Boer War Page 12d

Baden-Powell Art Fakes

As a public service, to prevent eager collectors from being duped by unscrupulous antique dealers
we offer our Fake Pages.
F J Waugh: Boer War Artist

One of the great Victorian artists of the time was FJ Waugh, who, along with Caton-Woodville, painted among the most memorable images of the action during the Boer War. During the days before television and radio, his images "were" the Boer War for countless generations of people throughout the British Empire. (Left a small portion of a larger action image he painted.)

Of special note is his trademark signature on the bottom right, and above, from another print. Artistically beautiful, simple too. Easy to fake, right? Guess again......

It's a special day indeed, when one of Waugh's original works of art turns up, as one recently did on ebay.

Below is a recent ebay listing on the auction site brought up when you type in "Boer War." You may hit the link to show the actual original listing.
The following 14 lots are part of a BOER WAR collection built up over many years

A good original Boer War portrait/painting of Baden Powell. The painting is signed by the well-known Boer War artist "F J WAUGH" & dated 1900. The 14 X 18 inch picture has biographical details on the reverse. Baden Powell was the defender of Mafeking and also a Scout leader. In its old original frame, a few marks but general good condition.

Questions: Does the painting, far right, really look, in any way, like BP to you? Compare with photos of him actually taken in 1900, all within months of the same year this portrait was supposed to have been painted. Is this, like the ebay dealer's ad says, "a good, original Boer War portrait/painting of BP." Is it good? Is it BP? Original to what?

Is it really "signed by Waugh," as the antique dealer so strongly popates? Compare the portrait with that of the Waugh trooper above. Note how he excells at showing every wrinkle possible, on helmet, face, and tunic, to help give a strongly realistic portrait.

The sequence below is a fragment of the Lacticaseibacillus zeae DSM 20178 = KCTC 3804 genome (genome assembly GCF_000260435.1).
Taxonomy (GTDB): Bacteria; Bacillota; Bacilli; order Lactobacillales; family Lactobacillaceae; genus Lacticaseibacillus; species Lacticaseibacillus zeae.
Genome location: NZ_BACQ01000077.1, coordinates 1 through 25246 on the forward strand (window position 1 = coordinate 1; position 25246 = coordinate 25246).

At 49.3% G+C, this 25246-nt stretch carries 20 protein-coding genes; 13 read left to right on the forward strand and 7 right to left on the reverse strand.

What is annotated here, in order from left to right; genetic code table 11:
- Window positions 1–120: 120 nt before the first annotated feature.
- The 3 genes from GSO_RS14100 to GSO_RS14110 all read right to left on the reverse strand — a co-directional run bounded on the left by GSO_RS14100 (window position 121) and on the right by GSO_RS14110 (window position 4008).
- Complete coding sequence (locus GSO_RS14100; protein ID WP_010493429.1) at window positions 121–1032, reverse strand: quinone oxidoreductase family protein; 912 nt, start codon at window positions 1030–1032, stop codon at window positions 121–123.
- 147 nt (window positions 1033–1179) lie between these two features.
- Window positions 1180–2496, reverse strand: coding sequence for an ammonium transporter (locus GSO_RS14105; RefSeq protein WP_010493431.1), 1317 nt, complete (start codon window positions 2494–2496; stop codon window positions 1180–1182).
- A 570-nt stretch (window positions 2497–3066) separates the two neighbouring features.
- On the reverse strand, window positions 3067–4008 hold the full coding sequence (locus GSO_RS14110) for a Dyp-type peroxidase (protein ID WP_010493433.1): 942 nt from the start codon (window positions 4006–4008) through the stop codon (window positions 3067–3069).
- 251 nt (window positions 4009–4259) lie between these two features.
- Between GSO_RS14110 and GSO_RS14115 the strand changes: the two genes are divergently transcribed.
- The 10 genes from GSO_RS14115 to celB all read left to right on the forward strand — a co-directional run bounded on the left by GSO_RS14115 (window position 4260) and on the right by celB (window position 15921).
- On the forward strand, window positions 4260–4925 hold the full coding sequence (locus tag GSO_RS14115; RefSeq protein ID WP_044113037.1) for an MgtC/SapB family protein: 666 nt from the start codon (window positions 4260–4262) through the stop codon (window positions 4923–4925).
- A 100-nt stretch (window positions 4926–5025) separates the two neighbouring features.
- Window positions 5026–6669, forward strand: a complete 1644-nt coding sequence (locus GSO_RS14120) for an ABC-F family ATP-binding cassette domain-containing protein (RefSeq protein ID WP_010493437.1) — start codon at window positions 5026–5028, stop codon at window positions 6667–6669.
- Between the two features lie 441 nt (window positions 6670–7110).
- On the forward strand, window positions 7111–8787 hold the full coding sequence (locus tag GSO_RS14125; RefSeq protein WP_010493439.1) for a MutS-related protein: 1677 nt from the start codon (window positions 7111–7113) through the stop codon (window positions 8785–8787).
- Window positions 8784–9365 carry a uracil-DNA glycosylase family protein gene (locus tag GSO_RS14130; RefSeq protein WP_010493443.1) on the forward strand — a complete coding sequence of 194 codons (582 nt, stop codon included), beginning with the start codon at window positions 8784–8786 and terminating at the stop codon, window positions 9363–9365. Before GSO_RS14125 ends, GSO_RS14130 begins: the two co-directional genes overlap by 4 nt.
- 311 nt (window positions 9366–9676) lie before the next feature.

Or is this just a con job from a dealer, who pretends ignorance and defends himself with the shop worn excuse of the scoundrel, "Well that's what I was told!" or "Well I'm not really a Boer War expert!?"

You be the judge.....

Smoooooth: A great likeness you say?

Ok, then, for starters check: the hat, the eyebrows, the laugh lines, all those BP 1900 wrinkles and lines .....

Need more? Look at BP's "open car door" ears, his wide and open, instead of deep set and close-set eyes, the pointy moustache ......

Where are the campaign ribbons, the shoulder pips of rank, that are in all BP's portraits? Why would a portrait artist sell the Hero of Mafeking short and paint him in a private's uniform, stripped of rank, status, and decorations?

So then who is this "smooth as a baby's bottom" portrait of? (Answer below)

Fake???: Another intriguing question might be, who painted it? The dealer is unequivocal in wanting you to believe it's Waugh. Let's look at that signature, visible at the bottom right of the framed pic top, and blown up below left.

Compare it with two other Waugh signatures taken from prints published at the time.

Plea of the Young (CIV) Volunteer: 

"Who am I, and why would someone make me someone I'm not, and God forbid,
fake an artist's
signature to me as well?"

Compare the Styles: The dealer offers a totally slanted signature, at no less than 45 degrees off the horizontal. Of the scores of Waugh signatures we've seen published in Cresswell and Wilson - go check yourself - this is the only one not totally parallel to the image frame. The antique dealer's own print signature conforms to this standard, and far from proof of Waugh's signature, offers evidence that should make him question it's authenticity.

Look at the genuine Waugh print top, and compare it with the portrait. Does it look like the same artist at work? Is his treatment of a figure the same? Is the painting style the same, the assembly of detail, wrinkles and lines that bring a portrait or painting to life? Is the medium used to paint, the same one as used to sign his name to the finished work, signifying "There, it's done. I've signed off on this." Or did he - or perish the thought, did someone else - come back later and add his signature with whatever pen he could find?

What provenance is there that this is indeed a Waugh? The dealer offers none whatever. Just his say so.....

Since we don't have the dealer on our side, let's use common sense and solve the puzzle.

Beautiful: Compare the look of the overall signature.....

Note what a thing of beauty Waugh's signatures always are. There is a graceful unity to each, and a symmetry between the two, that can only come from within, from someone who paints it effortlessly because he has done it a thousand times before.